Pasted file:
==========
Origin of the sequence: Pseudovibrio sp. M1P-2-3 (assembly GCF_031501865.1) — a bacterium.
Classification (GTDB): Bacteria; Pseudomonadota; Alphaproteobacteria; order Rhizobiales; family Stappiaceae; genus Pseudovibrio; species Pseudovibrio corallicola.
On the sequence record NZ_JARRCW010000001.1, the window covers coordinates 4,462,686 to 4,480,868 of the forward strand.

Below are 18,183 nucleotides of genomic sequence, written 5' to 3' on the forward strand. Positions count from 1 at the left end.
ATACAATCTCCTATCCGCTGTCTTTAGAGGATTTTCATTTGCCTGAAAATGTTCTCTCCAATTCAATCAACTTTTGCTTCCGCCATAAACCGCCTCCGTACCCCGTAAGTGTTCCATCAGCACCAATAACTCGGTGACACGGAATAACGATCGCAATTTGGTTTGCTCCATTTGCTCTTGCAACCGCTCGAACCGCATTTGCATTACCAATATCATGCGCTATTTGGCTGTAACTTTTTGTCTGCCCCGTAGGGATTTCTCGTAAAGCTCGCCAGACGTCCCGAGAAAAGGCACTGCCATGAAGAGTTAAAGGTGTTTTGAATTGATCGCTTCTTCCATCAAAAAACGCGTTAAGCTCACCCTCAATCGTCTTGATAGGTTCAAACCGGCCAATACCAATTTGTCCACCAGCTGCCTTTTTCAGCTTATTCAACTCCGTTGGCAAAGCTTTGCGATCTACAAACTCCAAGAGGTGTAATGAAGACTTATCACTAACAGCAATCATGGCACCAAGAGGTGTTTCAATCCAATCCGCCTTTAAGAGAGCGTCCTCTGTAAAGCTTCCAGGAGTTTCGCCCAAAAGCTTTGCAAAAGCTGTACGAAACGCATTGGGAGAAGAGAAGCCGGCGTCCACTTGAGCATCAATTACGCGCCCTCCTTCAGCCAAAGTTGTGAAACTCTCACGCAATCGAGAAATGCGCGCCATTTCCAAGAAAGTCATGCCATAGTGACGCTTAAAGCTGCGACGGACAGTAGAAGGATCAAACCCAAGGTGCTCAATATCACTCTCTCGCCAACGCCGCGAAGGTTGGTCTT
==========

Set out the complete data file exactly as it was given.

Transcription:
Origin of the sequence: Pseudovibrio sp. M1P-2-3 (assembly GCF_031501865.1) — a bacterium.
Classification (GTDB): Bacteria; Pseudomonadota; Alphaproteobacteria; order Rhizobiales; family Stappiaceae; genus Pseudovibrio; species Pseudovibrio corallicola.
On the sequence record NZ_JARRCW010000001.1, the window covers coordinates 4,462,686 to 4,480,868 of the forward strand.

Below are 18,183 nucleotides of genomic sequence, written 5' to 3' on the forward strand. Positions count from 1 at the left end.
ATACAATCTCCTATCCGCTGTCTTTAGAGGATTTTCATTTGCCTGAAAATGTTCTCTCCAATTCAATCAACTTTTGCTTCCGCCATAAACCGCCTCCGTACCCCGTAAGTGTTCCATCAGCACCAATAACTCGGTGACACGGAATAACGATCGCAATTTGGTTTGCTCCATTTGCTCTTGCAACCGCTCGAACCGCATTTGCATTACCAATATCATGCGCTATTTGGCTGTAACTTTTTGTCTGCCCCGTAGGGATTTCTCGTAAAGCTCGCCAGACGTCCCGAGAAAAGGCACTGCCATGAAGAGTTAAAGGTGTTTTGAATTGATCGCTTCTTCCATCAAAAAACGCGTTAAGCTCACCCTCAATCGTCTTGATAGGTTCAAACCGGCCAATACCAATTTGTCCACCAGCTGCCTTTTTCAGCTTATTCAACTCCGTTGGCAAAGCTTTGCGATCTACAAACTCCAAGAGGTGTAATGAAGACTTATCACTAACAGCAATCATGGCACCAAGAGGTGTTTCAATCCAATCCGCCTTTAAGAGAGCGTCCTCTGTAAAGCTTCCAGGAGTTTCGCCCAAAAGCTTTGCAAAAGCTGTACGAAACGCATTGGGAGAAGAGAAGCCGGCGTCCACTTGAGCATCAATTACGCGCCCTCCTTCAGCCAAAGTTGTGAAACTCTCACGCAATCGAGAAATGCGCGCCATTTCCAAGAAAGTCATGCCATAGTGACGCTTAAAGCTGCGACGGACAGTAGAAGGATCAAACCCAAGGTGCTCAATATCACTCTCTCGCCAACGCCGCGAAGGTTGGTCTT